It has been in existence for 26 years and currently works with more than 250,000 personal investors. But considering many of its rivals include divisions of global banking giants, The Share Centre faces a challenge in getting its name above the pack.
This is partly why CEO Richard Stone, who celebrates 10 years at the predominately online retail stockbroker this year, sees PR as "an essential part of our marketing strategy".
He says: "We don’t have the same brand awareness or high street presence of those banks and PR plays an important role in increasing brand awareness and positioning The Share Centre as a trustworthy expert in our field. As in all financial services, trust is a key element of the customer’s decision-making process when selecting a provider. PR helps establish that trust and enables us to be positioned favourably alongside bigger brands."
The fact it is not tainted with the name of an institution that has been through the reputational mill since the banking crisis may have helped it gain trust compared with rivals. But the comms operation is crucial for raising its profile.
For Stone, PR is an important part of the firm’s campaign work on behalf of personal investors on subjects that have included the role of personal shareholders in corporate governance and the right of investors to participate in the RBS and Royal Mail sell-offs.
"[PR] also enables us to establish credibility through being the expert whose views are sought on economic and company issues. We spend substantial amounts on marketing and PR helps reinforce brand awareness," he says. This means that The Share Centre is usually cited as an expert commentator.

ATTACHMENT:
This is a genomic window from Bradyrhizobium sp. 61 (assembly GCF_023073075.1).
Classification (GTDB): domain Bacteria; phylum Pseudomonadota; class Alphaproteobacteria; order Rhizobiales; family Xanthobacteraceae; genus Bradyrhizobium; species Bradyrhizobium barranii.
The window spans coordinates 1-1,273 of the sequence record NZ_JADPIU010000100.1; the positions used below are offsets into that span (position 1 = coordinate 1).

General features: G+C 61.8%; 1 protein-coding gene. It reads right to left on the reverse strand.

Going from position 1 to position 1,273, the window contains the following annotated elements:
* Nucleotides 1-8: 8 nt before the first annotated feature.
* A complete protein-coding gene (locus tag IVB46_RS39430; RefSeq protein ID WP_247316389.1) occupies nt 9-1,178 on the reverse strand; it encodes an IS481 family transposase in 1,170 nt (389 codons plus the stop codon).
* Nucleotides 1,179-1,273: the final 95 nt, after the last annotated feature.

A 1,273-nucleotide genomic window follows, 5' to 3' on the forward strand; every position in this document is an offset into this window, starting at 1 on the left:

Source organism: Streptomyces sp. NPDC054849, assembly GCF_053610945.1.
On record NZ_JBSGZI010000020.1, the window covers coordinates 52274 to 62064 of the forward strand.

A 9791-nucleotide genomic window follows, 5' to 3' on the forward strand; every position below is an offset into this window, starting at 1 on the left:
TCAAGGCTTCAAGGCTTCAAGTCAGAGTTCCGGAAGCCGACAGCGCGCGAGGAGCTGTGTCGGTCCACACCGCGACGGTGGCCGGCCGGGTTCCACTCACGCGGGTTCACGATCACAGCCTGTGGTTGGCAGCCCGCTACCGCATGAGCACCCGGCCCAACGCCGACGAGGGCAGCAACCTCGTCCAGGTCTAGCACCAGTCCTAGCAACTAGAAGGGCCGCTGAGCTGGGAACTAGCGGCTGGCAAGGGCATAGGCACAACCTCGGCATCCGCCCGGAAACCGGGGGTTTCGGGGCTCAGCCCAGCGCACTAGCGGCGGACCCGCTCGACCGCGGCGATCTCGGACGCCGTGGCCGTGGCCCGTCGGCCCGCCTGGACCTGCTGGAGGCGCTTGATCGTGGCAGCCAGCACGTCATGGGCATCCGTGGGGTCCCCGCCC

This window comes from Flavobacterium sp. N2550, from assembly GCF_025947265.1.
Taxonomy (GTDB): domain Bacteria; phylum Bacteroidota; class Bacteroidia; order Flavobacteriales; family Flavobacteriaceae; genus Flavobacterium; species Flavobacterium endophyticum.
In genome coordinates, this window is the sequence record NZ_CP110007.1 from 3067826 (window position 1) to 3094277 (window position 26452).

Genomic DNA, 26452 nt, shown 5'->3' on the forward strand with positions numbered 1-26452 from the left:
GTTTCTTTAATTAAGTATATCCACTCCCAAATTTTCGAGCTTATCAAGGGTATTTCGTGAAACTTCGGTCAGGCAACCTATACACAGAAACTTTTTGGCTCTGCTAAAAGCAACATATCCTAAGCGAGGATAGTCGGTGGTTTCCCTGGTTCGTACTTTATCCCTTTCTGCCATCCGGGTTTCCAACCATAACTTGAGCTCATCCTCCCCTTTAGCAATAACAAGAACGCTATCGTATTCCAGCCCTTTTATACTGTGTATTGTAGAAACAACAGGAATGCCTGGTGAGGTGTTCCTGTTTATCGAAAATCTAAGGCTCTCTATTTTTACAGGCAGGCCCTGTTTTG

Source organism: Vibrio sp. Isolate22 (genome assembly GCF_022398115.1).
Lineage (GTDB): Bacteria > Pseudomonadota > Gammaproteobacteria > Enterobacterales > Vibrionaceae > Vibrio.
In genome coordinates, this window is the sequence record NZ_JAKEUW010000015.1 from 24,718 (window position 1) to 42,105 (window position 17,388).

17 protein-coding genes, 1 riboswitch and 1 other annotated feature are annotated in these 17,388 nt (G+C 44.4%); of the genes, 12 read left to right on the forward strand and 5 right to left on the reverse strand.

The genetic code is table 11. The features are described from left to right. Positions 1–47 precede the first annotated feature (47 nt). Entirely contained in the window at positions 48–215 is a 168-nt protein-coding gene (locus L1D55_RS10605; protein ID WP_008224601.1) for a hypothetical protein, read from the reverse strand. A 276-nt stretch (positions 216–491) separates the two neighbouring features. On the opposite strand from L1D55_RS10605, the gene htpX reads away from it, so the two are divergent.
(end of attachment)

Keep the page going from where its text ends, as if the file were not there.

Stone says The Share Centre is "well treated" by the media, a situation "helped significantly" by its campaign work – and the fact it is "never shy to hold an opinion". Its opinions are often informed by feedback from customers. For example, The Share Centre recently received significant coverage for its survey of customers’ views on the EU referendum.
This is typical, and Stone says the company "often creates content that journalists appreciate". The "pinnacle" is its quarterly profit watch report produced with PR agency TeamSpirit, which examines results and trends in revenues, profits and performance.
The reports alone have amassed more than 400 pieces of coverage since inception in May 2013. This includes more than 100 pieces of national coverage, with three front pages in national media (including City AM’s front page on supermarket sales, below) and interviews on the Today programme, BBC News, CNBC and Radio 4.
The Share Centre’s media operation involves a three-strong in-house PR team, which co-ordinates output and lines up spokespeople. TeamSpirit works on personal finance PR, advising on content generation and distributing content; another agency, KTZ Communications, handles corporate PR for parent firm Share Plc. "This ensures the team remains focused on promoting our brand to the retail investment market," says Stone. He says PR agencies play a "key role" and "enable us to punch above our weight".
Web-based media are unsurprisingly important for The Share Centre – "that is where individuals are getting an increasing amount of their information from," says Stone.
Nevertheless, more traditional publications, particularly printed national papers and investment-specific magazines, "continue to be vitally important". Stone doubts there is "one single trigger" behind customers choosing The Share Centre; what matters is the "interplay between the marketing and PR efforts across a range of channels".
Given the media focus, it is useful Stone admits he enjoys talking to journalists: "I see my role to be to represent the views of customers and our sector more broadly. I enjoy talking about the challenges our customers face. I studied PPE at university and have a natural interest in politics and economics, so I also enjoy debating the issues of the day with anyone who’ll listen."